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First Line Therapy for Metastatic Pancreatic Cancer

Jamie Jarboe, Muhammad Wasif Saif

Tufts Cancer Center. Boston, MA, USA

*Corresponding Author:
Muhammad Wasif Saif
Tufts Medical Center
800 Washington Street
Box #245; Boston, MA 02111; USA
Phone: +1-617-636-6227
Fax: +1-617.636.8538
E-mail: [email protected]
Visit for more related articles at JOP. Journal of the Pancreas


Metastatic pancreatic cancer remains a difficult disease to treat; however, there are more new drug combinations on thehorizon each week. We will discuss the results of the MPACT trial presented at the 2013 ASCO Annual Meeting (Abstracts#4005, #4058, and #4059) and compare to the 2011 FOLFIRINOX data.


130-nm albumin-bound paclitaxel; CA-19-9 Antigen; oxaliplatin; Pancreatic Neoplasms

Pancreatic cancer remains a deadly disease with an estimated 45,000 new cases in 2013 and nearly 38,500 deaths [1].

Gemcitabine has long been the agent of choice for locally advanced or metastatic pancreatic cancer [2]. In the last few years FOLFIRINOX (oxaliplatin, irinotecan, fluorouracil, and leucovorin) has emerged as the combination of choice for those patients with good performance status [3]. However, with a median age at diagnosis in the 70s there are a number of patients who are deemed inappropriate for this aggressive and often toxic therapy. Research in the field continues to push for new, novel combinations to provide a better benefit for patients without significant toxicity.

This year at the American Society of Clinical Oncology (ASCO) Annual Meeting the big news was MPACT, a phase III trial evaluating weekly nabpaclitaxel (abraxane) plus gemcitabine versus gemcitabine alone for patients with metastatic adenocarcinoma. Here we will discuss three abstracts relating to this trial (Abstracts #4005, #4058, and #4059).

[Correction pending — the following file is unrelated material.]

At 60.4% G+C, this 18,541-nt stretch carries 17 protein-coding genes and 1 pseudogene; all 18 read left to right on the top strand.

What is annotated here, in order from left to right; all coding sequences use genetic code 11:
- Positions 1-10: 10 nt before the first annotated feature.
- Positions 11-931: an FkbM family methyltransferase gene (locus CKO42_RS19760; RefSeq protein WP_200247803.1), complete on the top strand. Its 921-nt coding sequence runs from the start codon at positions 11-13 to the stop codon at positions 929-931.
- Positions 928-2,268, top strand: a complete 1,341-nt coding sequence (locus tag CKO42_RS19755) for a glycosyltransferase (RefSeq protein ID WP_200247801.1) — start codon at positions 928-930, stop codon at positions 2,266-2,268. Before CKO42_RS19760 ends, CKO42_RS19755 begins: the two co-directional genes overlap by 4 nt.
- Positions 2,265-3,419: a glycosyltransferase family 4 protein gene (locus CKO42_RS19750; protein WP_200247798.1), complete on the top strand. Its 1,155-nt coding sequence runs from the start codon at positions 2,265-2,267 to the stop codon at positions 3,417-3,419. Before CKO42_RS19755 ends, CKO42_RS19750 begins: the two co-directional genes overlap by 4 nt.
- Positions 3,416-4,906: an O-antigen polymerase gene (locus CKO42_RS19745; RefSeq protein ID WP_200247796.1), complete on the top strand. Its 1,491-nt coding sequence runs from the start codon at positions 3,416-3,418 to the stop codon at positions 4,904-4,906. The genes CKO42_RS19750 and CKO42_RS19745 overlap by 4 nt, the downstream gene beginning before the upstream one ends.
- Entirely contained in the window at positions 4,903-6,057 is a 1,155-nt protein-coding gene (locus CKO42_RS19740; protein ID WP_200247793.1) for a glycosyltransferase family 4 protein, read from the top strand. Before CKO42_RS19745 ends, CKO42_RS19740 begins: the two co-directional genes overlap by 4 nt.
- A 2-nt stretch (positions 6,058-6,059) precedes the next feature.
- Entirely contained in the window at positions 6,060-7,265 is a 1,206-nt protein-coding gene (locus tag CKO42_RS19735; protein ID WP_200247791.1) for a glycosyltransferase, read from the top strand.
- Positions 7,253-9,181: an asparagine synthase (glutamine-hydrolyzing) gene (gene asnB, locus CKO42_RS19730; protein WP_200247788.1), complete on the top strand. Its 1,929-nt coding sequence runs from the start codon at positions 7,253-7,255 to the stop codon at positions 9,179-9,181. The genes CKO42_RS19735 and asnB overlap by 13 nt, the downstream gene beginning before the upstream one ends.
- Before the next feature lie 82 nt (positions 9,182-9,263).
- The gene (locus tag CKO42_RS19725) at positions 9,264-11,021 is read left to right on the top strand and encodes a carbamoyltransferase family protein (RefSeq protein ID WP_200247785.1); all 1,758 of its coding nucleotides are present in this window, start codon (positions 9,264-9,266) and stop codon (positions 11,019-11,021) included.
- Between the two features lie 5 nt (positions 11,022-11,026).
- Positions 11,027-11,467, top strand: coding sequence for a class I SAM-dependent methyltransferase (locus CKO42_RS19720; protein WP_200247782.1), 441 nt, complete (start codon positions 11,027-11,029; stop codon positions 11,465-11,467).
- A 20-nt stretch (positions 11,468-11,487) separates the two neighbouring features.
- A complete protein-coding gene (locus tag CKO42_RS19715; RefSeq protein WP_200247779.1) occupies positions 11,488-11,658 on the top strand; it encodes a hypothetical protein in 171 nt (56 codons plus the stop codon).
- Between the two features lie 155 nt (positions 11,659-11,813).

What We Learned at the 2013 American Society of Clinical Oncology (ASCO) Annual Meeting

Results of a Randomized Phase III Trial (MPACT) of Weekly Nab-Paclitaxel Plus Gemcitabine Versus Gemcitabine Alone for Patients with Metastatic Adenocarcinoma of the Pancreas with PET and CA 19-9 Correlates (Abstract #4005 [4]).

Nab-paclitaxel (albumin-bound paclitaxel) is currently FDA-approved for use in metastatic breast cancer as well as locally advanced or metastatic non-small cell lung cancer. In pre-clinical models it has demonstrated activity in pancreatic cancer.

Emerging data has suggested that poor drug delivery is one of the key reasons why the currently available treatments for pancreatic cancer have failed [5] and there have been suggestions that nabpaclitaxel may aid in drug delivery.

A phase I/II trial of nab-paclitaxel plus gemcitabine published in 2011 found the combination to have tolerable adverse effects with substantial tumor activity [6]. The response rate was an outstanding 48% with a median 12.2 month overall survival. The laboratory correlate revealed decreased CA 19-9 levels corresponding to increases in response rate and survival. Secreted protein acidic and rich in cysteine (SPARC) in the stroma also corresponded with improved survival. SPARC, which is expressed and secreted by pancreatic fibroblasts, may act as an albumin binding protein and serve as a docking station for nab-paclitaxel, allowing for high intratumoral concentrations of the drug [7].